IF you have decided to travel the Camino de Santiago, here you will find all the info you need to plan your trip. Take a look at this index to ease the reading. Safe travels!
We have traveled all the routes of the Camino de Santiago to know exactly what are the conditions you will find . We can recommend the best way according to your conditions and requirements so that everything is perfect. You can also walk short routes to meet the minimum 100 kilometers to get the Compostela.
Remember you don't have to travel the Camino with an entire route. You can complete as many stages as you want, for instance starting from a intermediate point or walking just the final stages. Just keep in mind that you will be given the Compostela only if you have walked at least 100 km.
Choosing the right way is important to ensure you have a good experience. There are many factors that can help you decide on a route and it is important that you consider them all. Let's see some points that you should keep in mind before choosing the Way of Saint James.
» Choosing a route according to the places you want to see
The Way of Saint James is a pilgrimage, but also a touristic ad cultural route. As such, you must take into account the locations and points of interest you will visit. If you already know several points of the Bay of Biscay, you may be more interested in touring the south, for example. Take a look at the areas you will go through and the heritage of each one and consider which one attracts you the most.
» Choosing a route according to duration and difficulty
Not all the ways to Santiago are the same. It is obvious that each one passes through different locations, but also their durations in days and miles are different. To give you an example, the Via de la Plata is the longest way to Santiago, with 596 miles (960 km). Before choosing a path, you must make sure that you have enough free days to dedicate yourself to the Camino. In addition to the total duration in miles or kilometers, each way has its own number of stages. To continue with the same example, although the Via de la Plata is the longest, it is also the one that consists of shorter stages. Analyze these data and think about how you prefer to travel your Jacobean route.
»Choosing a route according to the starting point
The starting place is an important factor when deciding which way to choose. Choosing a starting point close to where you live will save you time and money. If you live in Seville, it may be best for you to do Via de la Plata. If you live in Irún, the Camino del Norte. The same happens with the intermediate locations of each Way. Choosing a departure point with good connections will easy the planning and will make you trip more economic. Discover the locations of each route and choose the one that suits you best in this regard.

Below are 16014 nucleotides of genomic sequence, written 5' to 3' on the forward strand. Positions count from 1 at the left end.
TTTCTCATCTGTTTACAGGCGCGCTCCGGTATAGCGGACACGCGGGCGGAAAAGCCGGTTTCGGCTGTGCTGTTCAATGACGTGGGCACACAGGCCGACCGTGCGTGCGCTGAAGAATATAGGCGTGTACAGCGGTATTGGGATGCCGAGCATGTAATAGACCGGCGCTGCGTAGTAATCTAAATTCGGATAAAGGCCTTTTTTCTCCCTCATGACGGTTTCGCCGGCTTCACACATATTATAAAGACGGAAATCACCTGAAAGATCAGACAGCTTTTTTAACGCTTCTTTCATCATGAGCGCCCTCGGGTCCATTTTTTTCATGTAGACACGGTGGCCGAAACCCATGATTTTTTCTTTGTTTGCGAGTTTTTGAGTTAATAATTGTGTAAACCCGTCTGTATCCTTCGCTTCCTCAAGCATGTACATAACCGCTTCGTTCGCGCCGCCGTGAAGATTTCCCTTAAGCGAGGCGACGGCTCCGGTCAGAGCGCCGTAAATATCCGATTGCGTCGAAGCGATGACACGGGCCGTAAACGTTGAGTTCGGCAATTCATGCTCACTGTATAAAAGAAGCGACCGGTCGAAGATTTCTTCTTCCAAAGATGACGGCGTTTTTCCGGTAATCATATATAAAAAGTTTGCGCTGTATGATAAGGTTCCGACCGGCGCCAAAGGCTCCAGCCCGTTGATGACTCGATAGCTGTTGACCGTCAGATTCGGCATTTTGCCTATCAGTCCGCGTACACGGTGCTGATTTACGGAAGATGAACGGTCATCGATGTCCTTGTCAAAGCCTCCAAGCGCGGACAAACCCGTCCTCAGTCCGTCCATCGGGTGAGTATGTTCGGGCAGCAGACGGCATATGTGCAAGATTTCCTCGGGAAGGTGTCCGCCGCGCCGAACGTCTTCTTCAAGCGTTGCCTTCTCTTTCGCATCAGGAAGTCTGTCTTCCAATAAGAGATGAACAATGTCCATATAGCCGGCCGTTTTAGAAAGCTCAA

The Way of Saint James has always been a route that can start from different starting points, in different parts of Europe. Today, there are several different routes you can follow to get to Santiago. All of them have their own pros and cons and they are properly marked. You simply have to choose the one that suits you better, either by the points of, by the duration and difficulty of the stages or by the place from which you want to start.
The French Way to Santiago de Compostela is one of the most important. There is a great amount of documentation about this route, its heritage is particularly rich and it is highly and properly signposted throughout every stage. These are some of the reasons why this way is one of the most populars among pilgrims.
The French Way links the French town of Saint Jean de Pied de Port (south-western France) with Santiago de Compostela and passes through countless places, all along the north of the Iberian Peninsula. We ca say the the main route starts in Saint Jean de Pied de Port, passing through Navarra, Aragón, La Rioja, Burgos, Palencia, León, Lugo and A Coruña.
This is the Way with more documents about it: there are manuscripts from the Calixtino Codex dating from 1135, already mentionning the importance of the French Way. It stands out for the richness of its cultural heritage. On this route you can discover places like Atapuerca, the Roman medulas, the Celtic castros and the ancient Roman roads. All this, without counting the natural beauty of its landscapes. The entire French Way has a length of 475 miles (764 km) and consists of 14 stages, between 55 miles (89 km, the longest stage) and 15 miles (24 km, the shortest).
The Way of Saint James from Sarria is well-known, because it covers the minimum number of miles needed to get the Compostela: 100 km or 62 miles. There are many pilgrims who start their Jacobean route from Sarria, in Lugo. In addition, this is also the last of many other ways, such as the French Way and the North Way.